Since the blog is approaching its second birthday, I have since learned a few things:

1)      Stay original to yourself. Don’t try to be like anyone else’s’ blog. Readers enjoy varied content that they haven’t seen already.

2)      Let your audience here your voice. While wanting to remain clear, it’s essential your posts have a bit of personality to them so that the audience will be able to relate and respond.

3)      Lastly, be creative as you want to be! Don’t worry about judgment from others or why your posts aren’t flooding in subscribers – have fun with what you post and try sharing it with people who have the same interests as you.

The internet is a great place for sharing. Once something inspiring is on one site, it can easily be reposted onto seven more in the same day. I can see a similar pattern with the way I social network and with the way large companies do. We have both established a home site. From there, we have both branched out into other sites to promote the main one. Once I established my original Blogspot account, I went on to create a Facebook page, Polyvore, and Tumblr. Each account has the same goal, to gather readers and inspire people, but the function of the varying sites sets out to accomplish the goal by sharing things differently.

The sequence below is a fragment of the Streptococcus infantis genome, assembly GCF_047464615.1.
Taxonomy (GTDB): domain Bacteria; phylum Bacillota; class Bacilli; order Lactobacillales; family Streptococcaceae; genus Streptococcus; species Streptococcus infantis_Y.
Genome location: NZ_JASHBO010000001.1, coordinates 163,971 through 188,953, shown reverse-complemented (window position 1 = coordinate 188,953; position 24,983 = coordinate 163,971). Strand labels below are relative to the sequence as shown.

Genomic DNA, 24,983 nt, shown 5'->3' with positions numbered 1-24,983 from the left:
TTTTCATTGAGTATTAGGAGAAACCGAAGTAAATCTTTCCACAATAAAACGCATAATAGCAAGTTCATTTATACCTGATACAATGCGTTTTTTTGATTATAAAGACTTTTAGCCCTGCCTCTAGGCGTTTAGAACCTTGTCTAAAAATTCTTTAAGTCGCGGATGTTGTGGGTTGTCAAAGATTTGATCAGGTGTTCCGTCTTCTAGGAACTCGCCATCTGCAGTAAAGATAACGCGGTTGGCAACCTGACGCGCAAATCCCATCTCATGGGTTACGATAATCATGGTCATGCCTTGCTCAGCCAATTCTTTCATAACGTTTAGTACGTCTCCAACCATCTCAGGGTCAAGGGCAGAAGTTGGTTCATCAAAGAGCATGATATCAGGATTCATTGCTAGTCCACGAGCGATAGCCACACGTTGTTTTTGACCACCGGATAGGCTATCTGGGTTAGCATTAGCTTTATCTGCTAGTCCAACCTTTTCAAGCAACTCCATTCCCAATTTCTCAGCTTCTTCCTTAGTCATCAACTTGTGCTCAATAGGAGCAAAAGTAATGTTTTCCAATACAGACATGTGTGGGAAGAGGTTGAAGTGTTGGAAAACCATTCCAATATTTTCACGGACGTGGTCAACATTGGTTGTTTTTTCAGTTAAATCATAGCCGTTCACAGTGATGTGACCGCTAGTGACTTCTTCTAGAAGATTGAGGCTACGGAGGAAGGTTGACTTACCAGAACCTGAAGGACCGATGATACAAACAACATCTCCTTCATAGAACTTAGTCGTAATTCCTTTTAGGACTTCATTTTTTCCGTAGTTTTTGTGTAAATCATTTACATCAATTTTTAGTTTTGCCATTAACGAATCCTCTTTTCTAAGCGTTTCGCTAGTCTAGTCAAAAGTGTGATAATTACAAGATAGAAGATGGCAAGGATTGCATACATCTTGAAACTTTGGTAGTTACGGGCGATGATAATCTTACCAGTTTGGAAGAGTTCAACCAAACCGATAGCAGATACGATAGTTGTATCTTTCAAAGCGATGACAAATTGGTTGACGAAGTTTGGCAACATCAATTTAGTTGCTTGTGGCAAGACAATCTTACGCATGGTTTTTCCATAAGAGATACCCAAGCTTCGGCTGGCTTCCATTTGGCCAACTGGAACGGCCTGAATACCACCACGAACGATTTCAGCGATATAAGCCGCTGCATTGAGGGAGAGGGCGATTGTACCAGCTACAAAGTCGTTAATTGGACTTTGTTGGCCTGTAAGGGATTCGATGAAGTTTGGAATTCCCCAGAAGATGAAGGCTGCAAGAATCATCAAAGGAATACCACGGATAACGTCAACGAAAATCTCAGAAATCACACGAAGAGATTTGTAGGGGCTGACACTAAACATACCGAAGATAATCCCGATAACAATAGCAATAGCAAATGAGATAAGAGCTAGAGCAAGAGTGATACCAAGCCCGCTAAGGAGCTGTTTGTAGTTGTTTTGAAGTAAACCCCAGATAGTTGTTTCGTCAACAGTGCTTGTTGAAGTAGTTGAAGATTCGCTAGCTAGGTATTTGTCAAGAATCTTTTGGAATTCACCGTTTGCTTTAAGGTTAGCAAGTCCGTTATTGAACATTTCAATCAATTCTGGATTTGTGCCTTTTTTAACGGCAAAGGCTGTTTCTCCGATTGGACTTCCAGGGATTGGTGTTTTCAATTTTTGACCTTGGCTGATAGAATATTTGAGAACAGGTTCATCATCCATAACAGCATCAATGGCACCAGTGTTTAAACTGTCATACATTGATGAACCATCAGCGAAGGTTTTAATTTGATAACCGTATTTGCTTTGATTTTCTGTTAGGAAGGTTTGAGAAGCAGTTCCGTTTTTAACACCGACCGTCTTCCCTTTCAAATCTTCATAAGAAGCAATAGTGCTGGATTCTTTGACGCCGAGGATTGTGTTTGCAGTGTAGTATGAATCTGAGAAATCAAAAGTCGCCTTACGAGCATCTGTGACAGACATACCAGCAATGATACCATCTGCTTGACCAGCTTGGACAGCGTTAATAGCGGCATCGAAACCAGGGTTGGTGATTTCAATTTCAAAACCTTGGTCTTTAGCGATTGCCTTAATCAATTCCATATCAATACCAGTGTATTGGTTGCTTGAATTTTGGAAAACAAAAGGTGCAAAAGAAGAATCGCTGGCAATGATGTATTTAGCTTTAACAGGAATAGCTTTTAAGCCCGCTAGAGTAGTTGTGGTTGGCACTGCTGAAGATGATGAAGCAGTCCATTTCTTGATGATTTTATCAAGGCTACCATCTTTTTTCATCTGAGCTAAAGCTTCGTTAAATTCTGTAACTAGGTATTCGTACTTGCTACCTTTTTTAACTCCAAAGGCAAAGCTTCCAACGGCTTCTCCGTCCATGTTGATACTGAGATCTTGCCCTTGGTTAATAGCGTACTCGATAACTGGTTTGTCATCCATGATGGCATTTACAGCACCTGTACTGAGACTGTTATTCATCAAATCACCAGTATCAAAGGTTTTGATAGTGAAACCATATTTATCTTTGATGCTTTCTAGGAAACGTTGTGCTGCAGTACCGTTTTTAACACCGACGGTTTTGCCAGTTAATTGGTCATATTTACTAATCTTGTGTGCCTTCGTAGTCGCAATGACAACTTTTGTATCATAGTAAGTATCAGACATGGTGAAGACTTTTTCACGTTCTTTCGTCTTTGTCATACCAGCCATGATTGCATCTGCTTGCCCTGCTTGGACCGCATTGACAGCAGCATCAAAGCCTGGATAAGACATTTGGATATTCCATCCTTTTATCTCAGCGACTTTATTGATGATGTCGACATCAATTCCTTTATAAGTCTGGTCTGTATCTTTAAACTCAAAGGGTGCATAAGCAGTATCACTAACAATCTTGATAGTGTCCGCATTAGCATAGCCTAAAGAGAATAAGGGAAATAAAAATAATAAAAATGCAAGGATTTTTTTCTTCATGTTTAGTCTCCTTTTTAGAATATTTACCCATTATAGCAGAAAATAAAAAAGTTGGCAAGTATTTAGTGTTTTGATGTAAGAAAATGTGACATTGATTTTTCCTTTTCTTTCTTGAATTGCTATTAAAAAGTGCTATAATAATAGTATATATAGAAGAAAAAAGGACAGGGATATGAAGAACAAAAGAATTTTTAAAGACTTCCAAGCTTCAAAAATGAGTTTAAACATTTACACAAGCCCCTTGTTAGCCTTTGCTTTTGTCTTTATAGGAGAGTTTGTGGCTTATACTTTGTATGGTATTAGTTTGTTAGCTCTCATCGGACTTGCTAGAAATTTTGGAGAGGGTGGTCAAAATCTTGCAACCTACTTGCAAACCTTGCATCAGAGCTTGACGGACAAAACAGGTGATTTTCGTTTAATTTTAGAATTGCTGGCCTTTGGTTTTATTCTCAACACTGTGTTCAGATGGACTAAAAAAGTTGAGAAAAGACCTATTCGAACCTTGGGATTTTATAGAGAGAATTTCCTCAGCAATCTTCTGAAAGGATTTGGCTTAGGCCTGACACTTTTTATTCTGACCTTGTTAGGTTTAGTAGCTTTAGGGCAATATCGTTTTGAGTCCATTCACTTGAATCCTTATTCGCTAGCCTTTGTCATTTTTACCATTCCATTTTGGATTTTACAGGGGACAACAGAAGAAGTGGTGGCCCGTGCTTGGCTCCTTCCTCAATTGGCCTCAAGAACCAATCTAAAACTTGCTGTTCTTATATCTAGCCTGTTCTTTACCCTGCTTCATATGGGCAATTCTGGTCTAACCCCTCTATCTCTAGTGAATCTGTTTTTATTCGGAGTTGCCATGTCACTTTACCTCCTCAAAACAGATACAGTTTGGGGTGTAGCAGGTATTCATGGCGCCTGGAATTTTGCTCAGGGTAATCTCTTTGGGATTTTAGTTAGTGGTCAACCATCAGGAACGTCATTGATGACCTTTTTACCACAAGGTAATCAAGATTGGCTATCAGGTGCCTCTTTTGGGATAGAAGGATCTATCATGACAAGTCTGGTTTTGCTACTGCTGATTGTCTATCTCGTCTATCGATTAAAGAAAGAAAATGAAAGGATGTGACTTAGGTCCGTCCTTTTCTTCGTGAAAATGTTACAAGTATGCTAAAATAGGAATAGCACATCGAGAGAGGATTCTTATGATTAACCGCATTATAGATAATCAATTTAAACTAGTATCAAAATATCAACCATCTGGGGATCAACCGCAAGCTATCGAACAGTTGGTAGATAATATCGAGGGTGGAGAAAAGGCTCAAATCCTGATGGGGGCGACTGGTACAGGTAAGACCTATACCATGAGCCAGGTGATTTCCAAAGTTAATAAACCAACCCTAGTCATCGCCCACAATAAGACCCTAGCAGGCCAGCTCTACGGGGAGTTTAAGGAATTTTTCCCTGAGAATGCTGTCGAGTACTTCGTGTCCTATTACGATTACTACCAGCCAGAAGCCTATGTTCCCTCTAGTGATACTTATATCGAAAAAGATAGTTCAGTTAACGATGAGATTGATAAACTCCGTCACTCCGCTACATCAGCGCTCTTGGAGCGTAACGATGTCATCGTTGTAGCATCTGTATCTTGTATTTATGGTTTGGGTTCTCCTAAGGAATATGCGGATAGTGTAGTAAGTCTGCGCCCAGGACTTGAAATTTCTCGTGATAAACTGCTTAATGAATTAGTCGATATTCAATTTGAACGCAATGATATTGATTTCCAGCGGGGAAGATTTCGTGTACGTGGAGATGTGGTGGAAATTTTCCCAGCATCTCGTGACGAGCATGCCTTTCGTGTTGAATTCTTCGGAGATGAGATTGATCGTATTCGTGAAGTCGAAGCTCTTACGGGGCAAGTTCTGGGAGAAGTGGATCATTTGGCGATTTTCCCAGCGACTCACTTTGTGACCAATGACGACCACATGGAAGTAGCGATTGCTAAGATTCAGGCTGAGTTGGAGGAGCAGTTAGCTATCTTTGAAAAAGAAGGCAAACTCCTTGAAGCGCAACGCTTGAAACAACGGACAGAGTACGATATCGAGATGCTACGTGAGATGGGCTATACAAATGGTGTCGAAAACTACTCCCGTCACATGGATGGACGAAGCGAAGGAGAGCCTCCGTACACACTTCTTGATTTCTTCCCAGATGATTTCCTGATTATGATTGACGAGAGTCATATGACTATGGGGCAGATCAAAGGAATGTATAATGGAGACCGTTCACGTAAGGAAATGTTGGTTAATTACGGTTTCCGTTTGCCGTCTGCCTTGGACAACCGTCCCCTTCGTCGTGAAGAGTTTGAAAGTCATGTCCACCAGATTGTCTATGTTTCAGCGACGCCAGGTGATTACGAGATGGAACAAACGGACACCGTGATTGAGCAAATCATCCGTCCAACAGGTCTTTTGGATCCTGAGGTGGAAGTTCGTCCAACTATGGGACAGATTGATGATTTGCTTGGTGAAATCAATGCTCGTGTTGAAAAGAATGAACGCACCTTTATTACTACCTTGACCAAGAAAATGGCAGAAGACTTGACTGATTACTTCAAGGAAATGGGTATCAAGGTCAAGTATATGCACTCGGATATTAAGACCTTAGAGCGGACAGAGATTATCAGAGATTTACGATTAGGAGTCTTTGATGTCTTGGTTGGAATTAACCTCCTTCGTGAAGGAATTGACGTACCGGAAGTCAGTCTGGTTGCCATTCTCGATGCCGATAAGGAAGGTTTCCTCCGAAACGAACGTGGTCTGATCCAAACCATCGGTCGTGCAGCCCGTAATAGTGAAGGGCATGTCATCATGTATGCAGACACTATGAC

All in all, my story of how I came about blogging would never had happened, I think, if it weren’t for a community that I had never met.



What I Wore Today. (2010). What I Wore Community. Retrieved from http://whatiworetoday.livejournal.com/

An Introduction

Hi everyone, by everyone I mean my Digital Marketing class. This first post is mainly to introduce myself in a more casual tone. 

I’m Kristina and I think I’m probably one of the youngest ones in our class. Yesterday, August 27th, was my 22nd birthday. It has been nearly three months since I graduated West Virginia University with a Bachelor’s degree in Fashion Merchandising and I’m already back for more education.

Originally, as a freshman college student, the thought of Graduate school had never crossed my mind. It wasn’t until I started working for the University where it was brought up. Basically, I had the opportunity to continue my studies, become a Graduate Assistant and receive a tuition waiver. Once I learned of this offer, I really began to think what I could pursue. I knew I liked blogging (check out my fashion blog of nearly two years quirkygirlfriend.blogspot.com)  loved the creative aspects of advertising, and worked in public relations as an intern. I told these things to my adviser and she pointed me in this direction, and I’m so glad she did.

Though my field experience isn’t as vast as my other Digital Marketing classmates, I still look forward in hearing what they have to say and learning from that, and sharing what I can. 

On a more personal note, other things I enjoy (besides blogging) are movie dates with my boyfriend of four years, and   playing with my two sugar gliders. They may be cute, but they are very mischievous and intelligent creatures! It’s almost like having two toddlers, I imagine.